by Karl Arnold Belser
4 December 2013

I read the article Debating Whether the US is in a ‘permanent Slump  by John Carney, the senior editor of CNBC that reinforces my observations in this blog that the world economy has entered a steady state. He asks “Do We Need Bubbles” to have a good economy. Carney’s conclusion is that without bubbles interest rates will remain low for a very long time because this is the correct pricing of money given the economy.

The kernel of the argument is that the US population growth is slowing such that there are fewer new people to buy products, that technical innovation in consumer products has slowed such that people really don’t have “new” things to buy (low demand), and that technical innovation in manufacturing has increased (robots) such that the cost of goods is decreasing without job growth. If people have less money to spend and there are fewer new goods to buy, the result systemically and for the long term will be low demand and a flat economy.

I think that there is today a general fear that interest rates will rise because the low rates have caused stock and bond prices to rise dramatically. I suspect that people now are getting rid of debt and developing a larger than normal cash position because of this uncertain future. This kind of conservative mental model would be a further indication of slow future economic growth.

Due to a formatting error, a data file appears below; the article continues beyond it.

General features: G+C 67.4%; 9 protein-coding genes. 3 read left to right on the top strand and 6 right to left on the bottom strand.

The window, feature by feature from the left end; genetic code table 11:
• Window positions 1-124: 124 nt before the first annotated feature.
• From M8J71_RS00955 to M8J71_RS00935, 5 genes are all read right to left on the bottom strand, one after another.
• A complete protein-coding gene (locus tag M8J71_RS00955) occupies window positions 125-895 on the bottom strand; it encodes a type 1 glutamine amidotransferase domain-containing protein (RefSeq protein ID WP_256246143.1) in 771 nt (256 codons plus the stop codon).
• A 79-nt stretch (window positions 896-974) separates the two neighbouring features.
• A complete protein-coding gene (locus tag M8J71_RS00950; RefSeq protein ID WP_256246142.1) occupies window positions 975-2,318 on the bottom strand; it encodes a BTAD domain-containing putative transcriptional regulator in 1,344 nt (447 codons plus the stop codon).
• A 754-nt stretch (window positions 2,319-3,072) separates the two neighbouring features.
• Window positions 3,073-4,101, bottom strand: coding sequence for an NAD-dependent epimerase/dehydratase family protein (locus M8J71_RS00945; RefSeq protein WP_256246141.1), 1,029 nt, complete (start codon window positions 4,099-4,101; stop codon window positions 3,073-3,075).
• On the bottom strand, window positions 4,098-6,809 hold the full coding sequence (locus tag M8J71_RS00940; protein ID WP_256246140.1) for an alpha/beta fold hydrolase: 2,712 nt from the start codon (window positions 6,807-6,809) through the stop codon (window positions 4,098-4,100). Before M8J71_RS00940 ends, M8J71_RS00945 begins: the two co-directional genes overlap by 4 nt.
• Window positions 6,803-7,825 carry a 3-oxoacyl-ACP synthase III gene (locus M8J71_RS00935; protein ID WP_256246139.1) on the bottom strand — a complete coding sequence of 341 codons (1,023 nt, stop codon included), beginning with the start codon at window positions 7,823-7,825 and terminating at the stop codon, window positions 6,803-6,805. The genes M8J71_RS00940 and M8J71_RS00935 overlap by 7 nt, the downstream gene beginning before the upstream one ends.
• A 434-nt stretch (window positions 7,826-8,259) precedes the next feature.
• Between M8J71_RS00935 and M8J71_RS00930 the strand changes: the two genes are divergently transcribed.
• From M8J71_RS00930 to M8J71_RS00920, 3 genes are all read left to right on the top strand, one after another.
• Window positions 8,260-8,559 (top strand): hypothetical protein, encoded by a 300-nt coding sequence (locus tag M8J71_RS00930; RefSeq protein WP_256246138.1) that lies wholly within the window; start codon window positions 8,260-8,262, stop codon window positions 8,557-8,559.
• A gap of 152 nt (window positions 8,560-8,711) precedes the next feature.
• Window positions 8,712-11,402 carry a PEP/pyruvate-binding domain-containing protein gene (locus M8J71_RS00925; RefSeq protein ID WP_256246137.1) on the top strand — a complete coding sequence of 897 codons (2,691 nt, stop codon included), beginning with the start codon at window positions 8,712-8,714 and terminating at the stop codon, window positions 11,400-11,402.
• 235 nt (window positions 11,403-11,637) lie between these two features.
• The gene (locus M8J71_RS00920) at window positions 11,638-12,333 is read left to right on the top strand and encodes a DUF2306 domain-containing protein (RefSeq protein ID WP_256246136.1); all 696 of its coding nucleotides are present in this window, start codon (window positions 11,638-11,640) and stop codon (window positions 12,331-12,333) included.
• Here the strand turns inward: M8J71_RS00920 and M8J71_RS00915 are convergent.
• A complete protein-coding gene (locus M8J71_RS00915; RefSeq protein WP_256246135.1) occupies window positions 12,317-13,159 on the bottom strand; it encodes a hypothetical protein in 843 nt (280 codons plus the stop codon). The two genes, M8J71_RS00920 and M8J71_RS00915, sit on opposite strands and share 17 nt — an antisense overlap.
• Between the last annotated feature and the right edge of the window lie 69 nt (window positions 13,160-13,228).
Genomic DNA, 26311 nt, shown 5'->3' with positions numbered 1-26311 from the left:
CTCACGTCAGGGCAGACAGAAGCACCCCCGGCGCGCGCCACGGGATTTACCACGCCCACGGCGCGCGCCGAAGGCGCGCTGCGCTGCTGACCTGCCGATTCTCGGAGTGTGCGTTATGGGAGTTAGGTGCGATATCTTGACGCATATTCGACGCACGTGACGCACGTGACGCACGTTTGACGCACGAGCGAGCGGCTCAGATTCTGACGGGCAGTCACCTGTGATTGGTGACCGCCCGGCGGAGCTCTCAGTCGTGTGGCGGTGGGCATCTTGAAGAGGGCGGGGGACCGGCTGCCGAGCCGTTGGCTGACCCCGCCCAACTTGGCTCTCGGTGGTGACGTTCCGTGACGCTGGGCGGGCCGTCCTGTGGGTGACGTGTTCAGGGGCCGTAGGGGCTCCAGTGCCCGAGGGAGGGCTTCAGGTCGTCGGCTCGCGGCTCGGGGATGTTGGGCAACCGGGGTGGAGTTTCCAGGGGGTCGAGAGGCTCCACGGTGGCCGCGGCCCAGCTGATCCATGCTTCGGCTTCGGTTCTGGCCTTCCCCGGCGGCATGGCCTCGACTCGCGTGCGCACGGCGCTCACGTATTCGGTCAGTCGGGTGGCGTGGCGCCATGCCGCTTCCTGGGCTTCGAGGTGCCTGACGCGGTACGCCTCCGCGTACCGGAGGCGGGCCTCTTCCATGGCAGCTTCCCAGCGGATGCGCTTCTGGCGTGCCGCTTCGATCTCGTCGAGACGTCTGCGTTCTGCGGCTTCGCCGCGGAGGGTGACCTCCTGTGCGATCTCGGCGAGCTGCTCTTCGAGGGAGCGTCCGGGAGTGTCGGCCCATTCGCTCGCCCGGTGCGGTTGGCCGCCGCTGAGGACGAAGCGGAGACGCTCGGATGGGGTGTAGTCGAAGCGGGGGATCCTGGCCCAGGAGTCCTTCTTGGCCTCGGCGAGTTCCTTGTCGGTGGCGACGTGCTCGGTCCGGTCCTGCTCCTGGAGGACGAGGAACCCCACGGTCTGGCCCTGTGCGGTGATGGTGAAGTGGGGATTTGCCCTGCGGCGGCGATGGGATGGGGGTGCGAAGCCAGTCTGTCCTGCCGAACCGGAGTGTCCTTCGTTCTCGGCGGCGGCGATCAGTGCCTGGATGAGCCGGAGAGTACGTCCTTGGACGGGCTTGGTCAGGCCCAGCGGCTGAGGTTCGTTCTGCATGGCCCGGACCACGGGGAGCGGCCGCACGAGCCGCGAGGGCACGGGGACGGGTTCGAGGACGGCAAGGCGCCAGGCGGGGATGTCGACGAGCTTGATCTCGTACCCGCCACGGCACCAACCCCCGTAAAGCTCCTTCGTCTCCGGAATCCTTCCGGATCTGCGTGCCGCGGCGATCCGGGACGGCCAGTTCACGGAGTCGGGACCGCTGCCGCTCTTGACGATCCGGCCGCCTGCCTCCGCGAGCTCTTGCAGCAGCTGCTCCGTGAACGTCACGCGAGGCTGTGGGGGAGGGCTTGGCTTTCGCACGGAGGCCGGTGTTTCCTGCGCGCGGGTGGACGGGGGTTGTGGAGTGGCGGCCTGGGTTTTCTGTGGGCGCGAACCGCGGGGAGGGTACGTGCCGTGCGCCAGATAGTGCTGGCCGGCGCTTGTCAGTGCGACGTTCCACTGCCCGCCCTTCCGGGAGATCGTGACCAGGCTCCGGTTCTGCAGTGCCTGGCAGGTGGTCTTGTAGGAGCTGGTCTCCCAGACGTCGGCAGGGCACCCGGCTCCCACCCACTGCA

Retired people need to have investment income in order to live. For example, I have investments in large capitalization, high dividend shares with a global presence and closed end bond funds that use leverage to achieve a reasonable return on money. These investments would be decimated if interest rates rise dramatically. I am currently choosing to “hang tough” With these investments and I hold a large amount of cash for robustness in case interest rates do rise. This is how I am currently managing the uncertain future.

Last updated December 7, 2013
HTML 4.01